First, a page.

‘Big Data’ is not about BIG nor is it about DATA… but one thing I’m certain of is that these technologies and methodologies will accelerate discoveries, improve patient outcomes and dramatically reduce healthcare costs. (The one problem is that IT vendors chose the wrong name!)
Before you stop reading, let me convince you of the merits and applicability to healthcare. Consider hip replacements, if a way was found to replace a hip so that it would never have to be redone, both patient outcome and cost would be dramatically improved. (Example from this blog post where the TED talk cites a group of doctors who collaborated, gathered data and found a pattern, which resulted in these outcomes.) Now if you could watch many hip replacements and follow the patients, given a large number of procedures, you would start to detect which ‘techniques’ resulted in the best outcome. This is the idea of “big data”, to find these patterns automatically using computers and the available data.
What’s changed? Over the last decade technologies that can economically store and reason over disparate data types have been developed. (By different data types think about structured data, the data in a spreadsheet/database that were invented for computers, and natural data called un-structured, such as pictures, X-Rays and ECG waveforms which humans quickly make sense.) The power of these new technologies is that they bring all this information together and provide the analytic tools to find these patterns and correlations and/or create predictive models.
Sounds complicated but if there was a way to capture the data about procedures and the patient outcome overtime, ‘big data’ could find these patterns which result in the best overall outcome. Immediately the cry goes out that the healthcare professionals cannot spend time inputting more data! And they are absolutely right, these systems should aid and assist the practitioner, but let me suggest that a great deal of the data currently exists in the disparate computer systems, within monitors and the various imaging and measuring modalities, as well as on paper. While its up to the IT industry to provide the ways to extract all this information in a secure and controlled way, there are emerging technologies which will take this idea further.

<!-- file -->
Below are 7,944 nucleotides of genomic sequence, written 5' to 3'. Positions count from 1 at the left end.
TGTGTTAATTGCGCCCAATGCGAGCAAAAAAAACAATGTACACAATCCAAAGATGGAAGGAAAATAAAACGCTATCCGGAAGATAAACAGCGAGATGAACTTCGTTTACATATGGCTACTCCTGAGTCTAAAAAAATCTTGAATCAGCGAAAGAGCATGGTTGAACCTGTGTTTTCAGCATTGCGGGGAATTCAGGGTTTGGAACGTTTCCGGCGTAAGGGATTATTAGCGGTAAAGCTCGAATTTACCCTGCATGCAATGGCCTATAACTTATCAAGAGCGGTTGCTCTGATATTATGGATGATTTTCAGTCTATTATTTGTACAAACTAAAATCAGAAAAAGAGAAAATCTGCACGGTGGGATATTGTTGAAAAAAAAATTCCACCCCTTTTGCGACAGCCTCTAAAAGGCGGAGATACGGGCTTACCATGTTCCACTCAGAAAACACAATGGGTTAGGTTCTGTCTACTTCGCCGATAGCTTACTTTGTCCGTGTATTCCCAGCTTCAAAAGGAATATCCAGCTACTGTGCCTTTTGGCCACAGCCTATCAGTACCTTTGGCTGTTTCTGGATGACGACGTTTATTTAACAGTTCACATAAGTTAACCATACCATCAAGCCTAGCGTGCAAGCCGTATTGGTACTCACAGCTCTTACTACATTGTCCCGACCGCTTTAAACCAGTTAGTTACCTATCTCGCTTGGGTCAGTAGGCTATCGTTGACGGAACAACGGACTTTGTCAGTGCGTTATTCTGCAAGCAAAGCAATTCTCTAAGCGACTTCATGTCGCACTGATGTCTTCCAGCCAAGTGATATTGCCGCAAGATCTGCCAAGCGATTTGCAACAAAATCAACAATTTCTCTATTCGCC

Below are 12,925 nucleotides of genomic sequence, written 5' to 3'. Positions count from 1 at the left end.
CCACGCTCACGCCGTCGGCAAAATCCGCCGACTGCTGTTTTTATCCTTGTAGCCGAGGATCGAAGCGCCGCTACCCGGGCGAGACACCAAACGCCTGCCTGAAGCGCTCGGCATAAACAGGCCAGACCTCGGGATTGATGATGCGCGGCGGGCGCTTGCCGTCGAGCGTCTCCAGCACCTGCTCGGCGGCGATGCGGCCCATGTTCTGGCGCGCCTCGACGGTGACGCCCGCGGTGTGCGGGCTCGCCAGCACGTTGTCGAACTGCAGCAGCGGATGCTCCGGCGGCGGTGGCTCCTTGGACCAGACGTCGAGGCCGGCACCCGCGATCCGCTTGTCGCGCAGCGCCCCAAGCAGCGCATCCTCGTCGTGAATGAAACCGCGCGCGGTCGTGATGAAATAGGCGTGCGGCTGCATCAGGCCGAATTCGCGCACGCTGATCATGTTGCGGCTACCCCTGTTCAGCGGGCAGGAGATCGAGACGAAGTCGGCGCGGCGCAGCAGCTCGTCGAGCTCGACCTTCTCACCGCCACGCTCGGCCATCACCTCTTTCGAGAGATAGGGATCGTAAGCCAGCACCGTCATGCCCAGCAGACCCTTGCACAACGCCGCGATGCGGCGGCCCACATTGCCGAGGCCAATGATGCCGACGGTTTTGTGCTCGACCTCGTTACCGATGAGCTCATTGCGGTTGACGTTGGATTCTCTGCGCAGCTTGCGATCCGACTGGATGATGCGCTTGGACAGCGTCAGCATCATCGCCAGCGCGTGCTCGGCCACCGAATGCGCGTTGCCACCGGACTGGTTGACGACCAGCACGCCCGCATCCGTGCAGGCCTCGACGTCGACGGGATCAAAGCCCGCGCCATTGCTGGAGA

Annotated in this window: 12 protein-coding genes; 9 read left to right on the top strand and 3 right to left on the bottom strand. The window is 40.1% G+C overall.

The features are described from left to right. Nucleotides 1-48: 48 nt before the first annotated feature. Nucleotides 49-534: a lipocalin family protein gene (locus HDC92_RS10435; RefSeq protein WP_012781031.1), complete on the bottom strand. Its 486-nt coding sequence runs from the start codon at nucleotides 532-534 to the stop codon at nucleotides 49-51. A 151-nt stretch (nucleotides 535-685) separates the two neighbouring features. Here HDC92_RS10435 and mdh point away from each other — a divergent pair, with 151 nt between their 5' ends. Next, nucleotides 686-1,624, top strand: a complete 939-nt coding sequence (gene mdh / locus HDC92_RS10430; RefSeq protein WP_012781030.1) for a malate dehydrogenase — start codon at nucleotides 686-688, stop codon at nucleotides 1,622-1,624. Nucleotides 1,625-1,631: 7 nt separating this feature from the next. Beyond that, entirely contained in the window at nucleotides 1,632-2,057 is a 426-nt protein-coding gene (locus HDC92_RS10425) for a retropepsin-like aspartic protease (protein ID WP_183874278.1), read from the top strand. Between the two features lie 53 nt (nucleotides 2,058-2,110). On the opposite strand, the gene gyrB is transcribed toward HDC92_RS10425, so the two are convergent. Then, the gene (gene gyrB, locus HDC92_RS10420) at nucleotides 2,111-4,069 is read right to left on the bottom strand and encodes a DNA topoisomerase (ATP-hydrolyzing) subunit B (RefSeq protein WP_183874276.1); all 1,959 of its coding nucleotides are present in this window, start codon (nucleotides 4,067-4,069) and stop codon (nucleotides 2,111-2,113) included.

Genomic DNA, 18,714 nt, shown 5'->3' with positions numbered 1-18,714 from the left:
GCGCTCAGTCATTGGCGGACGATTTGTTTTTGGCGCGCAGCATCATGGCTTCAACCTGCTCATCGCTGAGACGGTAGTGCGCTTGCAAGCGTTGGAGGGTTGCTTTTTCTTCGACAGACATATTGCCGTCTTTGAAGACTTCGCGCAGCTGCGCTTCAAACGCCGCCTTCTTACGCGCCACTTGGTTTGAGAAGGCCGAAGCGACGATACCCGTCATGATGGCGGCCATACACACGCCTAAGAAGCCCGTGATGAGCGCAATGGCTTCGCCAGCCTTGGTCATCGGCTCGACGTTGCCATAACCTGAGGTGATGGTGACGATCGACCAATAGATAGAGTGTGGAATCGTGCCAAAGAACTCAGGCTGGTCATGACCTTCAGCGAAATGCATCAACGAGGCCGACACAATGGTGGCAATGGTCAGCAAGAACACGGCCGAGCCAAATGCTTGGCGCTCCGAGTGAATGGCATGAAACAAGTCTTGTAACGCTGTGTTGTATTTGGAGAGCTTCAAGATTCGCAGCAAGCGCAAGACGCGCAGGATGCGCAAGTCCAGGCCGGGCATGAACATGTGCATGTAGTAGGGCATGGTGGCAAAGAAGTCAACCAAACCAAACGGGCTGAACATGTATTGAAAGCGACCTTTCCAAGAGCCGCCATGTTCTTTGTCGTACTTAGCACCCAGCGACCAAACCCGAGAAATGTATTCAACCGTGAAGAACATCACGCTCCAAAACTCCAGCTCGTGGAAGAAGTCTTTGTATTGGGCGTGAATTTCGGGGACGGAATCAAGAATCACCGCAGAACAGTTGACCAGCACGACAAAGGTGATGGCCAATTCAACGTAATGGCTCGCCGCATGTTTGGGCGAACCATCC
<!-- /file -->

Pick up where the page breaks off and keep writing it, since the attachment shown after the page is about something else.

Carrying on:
One interesting and perhaps confrontational technology is video analysis. Today video analysis is used to detect ‘suspicious’ behaviour in public places, (Boston example here), helps major stores detect potential shoppers needing assistance and improve workplace practices to reduce accidents. So it is conceivable that a video of a surgical procedure could be analysed and compared with others, to provide input into the improvement cycle! Or similarly a radiologist with a tricky image could be presented with similar x-rays and the diagnoses he peers made.
In summary ‘Big Data’ is about using available data to improve processes, understand trends, find correlations and develop predictive models, while you don’t need huge amounts of data, you do need the vision to make it happen! While Australia and New Zealand lag behind in this area, I wonder if we can learn from what has been done in the rest of the world and leapfrog them?